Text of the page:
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Supporting vulnerable young people during the pandemic and beyond: the response of youth organisations

Research team

Harriet Fisher, Suzanne Audrey, Matthew Hickman

Two teenage girls walking side by side in a park wearing face masks


About the project 

We were previously awarded funding from the Elizabeth Blackwell Institute (EBI) rapid research call to carry out a qualitative research study to understand young people’s experiences during the coronavirus pandemic. Recruitment was facilitated online and a blog summarising the study findings are available here. Preliminary findings from a predominantly middle class cohort indicated variation in how young people were provided, and able to engage with, learning at home. Young people in the study also experienced significant disruption to their social networks.

Youth organisations frequently engage with vulnerable young people who may not regularly attend school or have behavioural issues, who are at risk of being not in education, employment or training. Youth organisations have been unable to deliver their usual model of care during lockdown. Building on our previous findings, we wish to capture how youth organisations were able to support vulnerable young people during the pandemic.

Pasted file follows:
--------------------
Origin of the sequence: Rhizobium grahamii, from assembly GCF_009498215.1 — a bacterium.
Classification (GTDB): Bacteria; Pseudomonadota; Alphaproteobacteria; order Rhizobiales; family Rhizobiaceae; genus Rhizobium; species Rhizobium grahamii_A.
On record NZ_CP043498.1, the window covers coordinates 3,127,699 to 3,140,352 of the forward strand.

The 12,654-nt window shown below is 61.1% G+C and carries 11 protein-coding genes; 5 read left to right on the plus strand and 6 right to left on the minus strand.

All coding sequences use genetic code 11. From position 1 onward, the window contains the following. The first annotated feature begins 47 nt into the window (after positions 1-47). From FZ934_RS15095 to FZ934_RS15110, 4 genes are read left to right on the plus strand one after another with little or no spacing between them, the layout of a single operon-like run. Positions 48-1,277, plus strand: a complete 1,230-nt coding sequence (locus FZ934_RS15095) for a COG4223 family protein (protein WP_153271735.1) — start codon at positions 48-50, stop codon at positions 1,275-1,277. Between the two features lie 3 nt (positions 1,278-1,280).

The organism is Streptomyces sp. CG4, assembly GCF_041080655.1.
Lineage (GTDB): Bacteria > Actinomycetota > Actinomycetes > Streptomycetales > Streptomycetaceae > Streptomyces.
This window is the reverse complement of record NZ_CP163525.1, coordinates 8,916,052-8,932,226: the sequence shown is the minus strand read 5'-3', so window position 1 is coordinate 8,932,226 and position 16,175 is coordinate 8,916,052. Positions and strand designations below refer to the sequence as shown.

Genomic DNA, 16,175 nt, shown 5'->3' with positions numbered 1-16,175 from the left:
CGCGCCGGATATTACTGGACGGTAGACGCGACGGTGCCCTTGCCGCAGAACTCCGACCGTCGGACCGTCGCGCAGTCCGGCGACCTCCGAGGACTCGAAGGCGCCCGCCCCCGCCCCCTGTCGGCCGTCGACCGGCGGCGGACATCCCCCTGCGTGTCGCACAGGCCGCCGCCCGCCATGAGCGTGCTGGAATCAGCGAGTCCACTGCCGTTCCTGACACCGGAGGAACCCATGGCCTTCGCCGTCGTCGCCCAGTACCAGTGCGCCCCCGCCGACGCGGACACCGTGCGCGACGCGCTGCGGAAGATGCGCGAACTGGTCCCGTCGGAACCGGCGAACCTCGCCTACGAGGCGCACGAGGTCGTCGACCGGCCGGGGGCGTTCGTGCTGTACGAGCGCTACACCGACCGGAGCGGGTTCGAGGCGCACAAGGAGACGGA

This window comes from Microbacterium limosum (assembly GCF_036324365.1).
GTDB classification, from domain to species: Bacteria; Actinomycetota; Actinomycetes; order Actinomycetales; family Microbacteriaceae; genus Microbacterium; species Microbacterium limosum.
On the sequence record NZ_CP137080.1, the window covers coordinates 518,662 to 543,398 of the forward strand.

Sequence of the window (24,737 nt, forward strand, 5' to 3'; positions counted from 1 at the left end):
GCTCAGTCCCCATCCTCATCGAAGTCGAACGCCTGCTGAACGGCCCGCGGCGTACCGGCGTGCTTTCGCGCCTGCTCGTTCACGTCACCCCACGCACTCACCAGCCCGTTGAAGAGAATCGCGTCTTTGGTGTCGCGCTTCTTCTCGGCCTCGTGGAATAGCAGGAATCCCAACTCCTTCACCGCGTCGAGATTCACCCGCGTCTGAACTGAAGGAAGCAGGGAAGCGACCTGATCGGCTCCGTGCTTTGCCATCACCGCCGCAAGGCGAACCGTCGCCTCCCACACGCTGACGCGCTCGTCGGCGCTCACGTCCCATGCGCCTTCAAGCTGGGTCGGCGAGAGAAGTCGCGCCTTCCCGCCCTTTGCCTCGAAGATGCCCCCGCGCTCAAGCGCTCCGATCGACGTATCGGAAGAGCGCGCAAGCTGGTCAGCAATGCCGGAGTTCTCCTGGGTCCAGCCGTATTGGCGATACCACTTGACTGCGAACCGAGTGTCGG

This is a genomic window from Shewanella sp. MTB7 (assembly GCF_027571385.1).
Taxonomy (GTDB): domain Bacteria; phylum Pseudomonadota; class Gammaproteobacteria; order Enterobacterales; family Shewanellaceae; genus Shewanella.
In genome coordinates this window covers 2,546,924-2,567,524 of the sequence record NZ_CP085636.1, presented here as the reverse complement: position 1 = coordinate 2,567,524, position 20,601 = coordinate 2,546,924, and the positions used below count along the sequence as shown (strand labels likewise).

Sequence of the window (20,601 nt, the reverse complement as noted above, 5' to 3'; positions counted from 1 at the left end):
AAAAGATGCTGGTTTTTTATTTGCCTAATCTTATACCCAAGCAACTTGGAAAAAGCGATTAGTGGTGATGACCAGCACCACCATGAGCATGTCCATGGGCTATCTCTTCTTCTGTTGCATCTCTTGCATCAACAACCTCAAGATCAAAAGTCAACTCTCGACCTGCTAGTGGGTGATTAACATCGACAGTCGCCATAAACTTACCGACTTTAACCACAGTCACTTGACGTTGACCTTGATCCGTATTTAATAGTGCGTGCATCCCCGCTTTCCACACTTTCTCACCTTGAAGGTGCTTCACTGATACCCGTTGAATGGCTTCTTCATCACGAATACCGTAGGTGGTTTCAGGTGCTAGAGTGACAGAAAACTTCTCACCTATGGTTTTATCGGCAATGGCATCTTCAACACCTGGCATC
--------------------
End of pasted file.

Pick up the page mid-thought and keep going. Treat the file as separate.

Study timeline

  • July 2020: Application for ethical approvals submitted
  • August 2020: Confirmation of participation by three youth organisations
  • October to November 2020: Interviews conducted with staff members and young people
  • November to December 2020: Data analysis using thematic analysis and early results
  • January 2021: Report writing and dissemination of study findings

Results

We recruited three youth organisations in Bristol that provide services to young people aged 12 to 18  who may be at risk of not being in education, education or training. 

We undertook interviews (either face-to-face or digitally) with seven youth organisation staff members or volunteers and 20 young people who access their services. 

We hope to be able to share more detailed results shortly.

Funder

This project was funded by the Elizabeth Blackwell Institute for Health Research at the University of Bristol. 

Study contact

Dr Harriet Fisher